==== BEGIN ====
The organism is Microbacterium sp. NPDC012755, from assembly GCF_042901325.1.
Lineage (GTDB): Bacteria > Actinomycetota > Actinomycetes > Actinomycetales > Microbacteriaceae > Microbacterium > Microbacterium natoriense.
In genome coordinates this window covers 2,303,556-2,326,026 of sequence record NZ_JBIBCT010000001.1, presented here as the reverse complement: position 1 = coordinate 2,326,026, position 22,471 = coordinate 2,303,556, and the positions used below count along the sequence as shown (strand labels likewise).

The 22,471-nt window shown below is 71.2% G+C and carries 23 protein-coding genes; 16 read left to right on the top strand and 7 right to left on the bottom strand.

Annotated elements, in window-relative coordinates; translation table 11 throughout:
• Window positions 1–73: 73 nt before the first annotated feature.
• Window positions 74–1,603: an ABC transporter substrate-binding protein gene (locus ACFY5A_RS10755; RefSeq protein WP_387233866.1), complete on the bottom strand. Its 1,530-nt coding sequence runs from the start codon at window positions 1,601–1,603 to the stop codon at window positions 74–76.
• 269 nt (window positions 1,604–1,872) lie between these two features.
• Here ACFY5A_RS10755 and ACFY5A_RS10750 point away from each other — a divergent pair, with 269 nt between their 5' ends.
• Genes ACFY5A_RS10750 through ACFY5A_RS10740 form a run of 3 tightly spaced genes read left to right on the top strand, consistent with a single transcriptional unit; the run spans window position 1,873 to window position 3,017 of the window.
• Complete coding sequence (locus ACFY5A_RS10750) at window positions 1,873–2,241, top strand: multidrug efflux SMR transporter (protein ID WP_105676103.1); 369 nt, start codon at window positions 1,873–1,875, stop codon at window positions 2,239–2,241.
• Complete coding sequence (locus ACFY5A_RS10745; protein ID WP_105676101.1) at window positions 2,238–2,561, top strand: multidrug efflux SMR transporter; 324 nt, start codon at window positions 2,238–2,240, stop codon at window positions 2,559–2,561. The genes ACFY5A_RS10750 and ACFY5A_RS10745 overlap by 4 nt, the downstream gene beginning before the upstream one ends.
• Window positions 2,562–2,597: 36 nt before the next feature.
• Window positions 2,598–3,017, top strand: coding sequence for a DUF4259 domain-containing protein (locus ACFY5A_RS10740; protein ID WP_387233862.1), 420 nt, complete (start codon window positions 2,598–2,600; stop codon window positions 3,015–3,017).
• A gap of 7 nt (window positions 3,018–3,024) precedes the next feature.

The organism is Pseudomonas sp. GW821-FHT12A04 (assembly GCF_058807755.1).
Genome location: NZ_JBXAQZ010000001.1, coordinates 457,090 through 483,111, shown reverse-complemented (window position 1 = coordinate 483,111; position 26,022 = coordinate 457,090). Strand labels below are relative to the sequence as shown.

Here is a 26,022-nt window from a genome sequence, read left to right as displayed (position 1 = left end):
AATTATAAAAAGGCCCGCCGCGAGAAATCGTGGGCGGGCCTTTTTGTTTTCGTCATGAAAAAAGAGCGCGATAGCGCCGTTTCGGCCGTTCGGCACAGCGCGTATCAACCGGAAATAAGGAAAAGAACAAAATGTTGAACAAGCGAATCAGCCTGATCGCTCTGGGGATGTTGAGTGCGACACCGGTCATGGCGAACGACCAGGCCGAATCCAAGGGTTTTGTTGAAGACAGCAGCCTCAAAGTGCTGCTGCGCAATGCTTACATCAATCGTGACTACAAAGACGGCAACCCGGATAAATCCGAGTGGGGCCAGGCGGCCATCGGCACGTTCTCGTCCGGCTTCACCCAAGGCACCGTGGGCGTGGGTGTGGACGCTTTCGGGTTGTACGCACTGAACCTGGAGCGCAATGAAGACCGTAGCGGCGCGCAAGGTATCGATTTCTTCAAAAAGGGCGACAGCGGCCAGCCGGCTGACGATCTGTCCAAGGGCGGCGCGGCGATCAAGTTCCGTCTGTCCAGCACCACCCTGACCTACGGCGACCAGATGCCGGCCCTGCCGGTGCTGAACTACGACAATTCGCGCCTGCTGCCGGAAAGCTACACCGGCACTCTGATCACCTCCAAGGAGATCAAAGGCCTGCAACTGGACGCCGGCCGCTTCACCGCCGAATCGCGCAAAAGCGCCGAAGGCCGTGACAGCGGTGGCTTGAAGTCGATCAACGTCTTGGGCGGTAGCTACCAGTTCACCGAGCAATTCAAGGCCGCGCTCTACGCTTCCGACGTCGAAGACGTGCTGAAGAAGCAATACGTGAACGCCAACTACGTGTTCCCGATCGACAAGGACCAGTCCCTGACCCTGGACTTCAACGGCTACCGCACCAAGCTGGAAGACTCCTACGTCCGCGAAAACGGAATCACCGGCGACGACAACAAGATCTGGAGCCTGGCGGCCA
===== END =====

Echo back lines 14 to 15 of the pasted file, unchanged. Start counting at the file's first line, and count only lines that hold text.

• Window positions 2,598–3,017, top strand: coding sequence for a DUF4259 domain-containing protein (locus ACFY5A_RS10740; protein ID WP_387233862.1), 420 nt, complete (start codon window positions 2,598–2,600; stop codon window positions 3,015–3,017).
• A gap of 7 nt (window positions 3,018–3,024) precedes the next feature.